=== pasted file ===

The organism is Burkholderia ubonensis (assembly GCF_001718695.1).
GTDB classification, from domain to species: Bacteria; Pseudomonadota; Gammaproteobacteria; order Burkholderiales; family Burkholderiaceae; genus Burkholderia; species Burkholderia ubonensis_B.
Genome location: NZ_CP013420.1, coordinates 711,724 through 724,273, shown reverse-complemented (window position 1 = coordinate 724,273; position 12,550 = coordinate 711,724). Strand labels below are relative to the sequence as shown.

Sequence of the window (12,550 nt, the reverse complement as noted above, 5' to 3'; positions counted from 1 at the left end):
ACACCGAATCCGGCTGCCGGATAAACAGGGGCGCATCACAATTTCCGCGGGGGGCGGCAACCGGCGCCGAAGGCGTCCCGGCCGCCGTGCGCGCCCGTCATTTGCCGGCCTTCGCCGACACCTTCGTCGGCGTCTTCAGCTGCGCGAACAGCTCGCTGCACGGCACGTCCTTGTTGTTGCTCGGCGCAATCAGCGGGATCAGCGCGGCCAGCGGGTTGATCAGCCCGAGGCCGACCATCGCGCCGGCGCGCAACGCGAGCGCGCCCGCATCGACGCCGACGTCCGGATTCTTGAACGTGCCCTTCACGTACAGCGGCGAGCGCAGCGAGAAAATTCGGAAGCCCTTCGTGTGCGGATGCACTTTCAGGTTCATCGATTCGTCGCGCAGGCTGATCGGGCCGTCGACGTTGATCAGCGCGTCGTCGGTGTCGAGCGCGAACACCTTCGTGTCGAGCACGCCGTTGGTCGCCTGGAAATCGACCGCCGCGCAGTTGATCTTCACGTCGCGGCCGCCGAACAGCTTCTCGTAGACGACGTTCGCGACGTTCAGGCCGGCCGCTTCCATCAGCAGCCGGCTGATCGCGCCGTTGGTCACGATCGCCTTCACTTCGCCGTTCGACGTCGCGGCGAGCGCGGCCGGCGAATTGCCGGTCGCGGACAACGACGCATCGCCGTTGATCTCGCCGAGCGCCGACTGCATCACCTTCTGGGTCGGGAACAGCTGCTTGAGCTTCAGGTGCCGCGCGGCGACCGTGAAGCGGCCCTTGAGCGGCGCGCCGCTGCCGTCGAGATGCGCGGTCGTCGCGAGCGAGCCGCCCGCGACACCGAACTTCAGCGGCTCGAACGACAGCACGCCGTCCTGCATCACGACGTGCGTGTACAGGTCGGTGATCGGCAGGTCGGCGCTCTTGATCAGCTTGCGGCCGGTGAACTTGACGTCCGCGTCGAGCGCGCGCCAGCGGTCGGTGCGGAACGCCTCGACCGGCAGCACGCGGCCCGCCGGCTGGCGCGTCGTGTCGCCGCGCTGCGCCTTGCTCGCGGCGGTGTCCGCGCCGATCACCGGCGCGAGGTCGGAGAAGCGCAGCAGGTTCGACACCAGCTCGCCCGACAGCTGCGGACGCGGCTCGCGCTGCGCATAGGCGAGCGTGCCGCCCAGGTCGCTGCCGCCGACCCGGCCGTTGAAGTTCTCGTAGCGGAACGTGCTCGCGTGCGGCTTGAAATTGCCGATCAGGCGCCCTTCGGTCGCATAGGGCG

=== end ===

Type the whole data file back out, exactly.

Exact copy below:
The organism is Burkholderia ubonensis (assembly GCF_001718695.1).
GTDB classification, from domain to species: Bacteria; Pseudomonadota; Gammaproteobacteria; order Burkholderiales; family Burkholderiaceae; genus Burkholderia; species Burkholderia ubonensis_B.
Genome location: NZ_CP013420.1, coordinates 711,724 through 724,273, shown reverse-complemented (window position 1 = coordinate 724,273; position 12,550 = coordinate 711,724). Strand labels below are relative to the sequence as shown.

Sequence of the window (12,550 nt, the reverse complement as noted above, 5' to 3'; positions counted from 1 at the left end):
ACACCGAATCCGGCTGCCGGATAAACAGGGGCGCATCACAATTTCCGCGGGGGGCGGCAACCGGCGCCGAAGGCGTCCCGGCCGCCGTGCGCGCCCGTCATTTGCCGGCCTTCGCCGACACCTTCGTCGGCGTCTTCAGCTGCGCGAACAGCTCGCTGCACGGCACGTCCTTGTTGTTGCTCGGCGCAATCAGCGGGATCAGCGCGGCCAGCGGGTTGATCAGCCCGAGGCCGACCATCGCGCCGGCGCGCAACGCGAGCGCGCCCGCATCGACGCCGACGTCCGGATTCTTGAACGTGCCCTTCACGTACAGCGGCGAGCGCAGCGAGAAAATTCGGAAGCCCTTCGTGTGCGGATGCACTTTCAGGTTCATCGATTCGTCGCGCAGGCTGATCGGGCCGTCGACGTTGATCAGCGCGTCGTCGGTGTCGAGCGCGAACACCTTCGTGTCGAGCACGCCGTTGGTCGCCTGGAAATCGACCGCCGCGCAGTTGATCTTCACGTCGCGGCCGCCGAACAGCTTCTCGTAGACGACGTTCGCGACGTTCAGGCCGGCCGCTTCCATCAGCAGCCGGCTGATCGCGCCGTTGGTCACGATCGCCTTCACTTCGCCGTTCGACGTCGCGGCGAGCGCGGCCGGCGAATTGCCGGTCGCGGACAACGACGCATCGCCGTTGATCTCGCCGAGCGCCGACTGCATCACCTTCTGGGTCGGGAACAGCTGCTTGAGCTTCAGGTGCCGCGCGGCGACCGTGAAGCGGCCCTTGAGCGGCGCGCCGCTGCCGTCGAGATGCGCGGTCGTCGCGAGCGAGCCGCCCGCGACACCGAACTTCAGCGGCTCGAACGACAGCACGCCGTCCTGCATCACGACGTGCGTGTACAGGTCGGTGATCGGCAGGTCGGCGCTCTTGATCAGCTTGCGGCCGGTGAACTTGACGTCCGCGTCGAGCGCGCGCCAGCGGTCGGTGCGGAACGCCTCGACCGGCAGCACGCGGCCCGCCGGCTGGCGCGTCGTGTCGCCGCGCTGCGCCTTGCTCGCGGCGGTGTCCGCGCCGATCACCGGCGCGAGGTCGGAGAAGCGCAGCAGGTTCGACACCAGCTCGCCCGACAGCTGCGGACGCGGCTCGCGCTGCGCATAGGCGAGCGTGCCGCCCAGGTCGCTGCCGCCGACCCGGCCGTTGAAGTTCTCGTAGCGGAACGTGCTCGCGTGCGGCTTGAAATTGCCGATCAGGCGCCCTTCGGTCGCATAGGGCG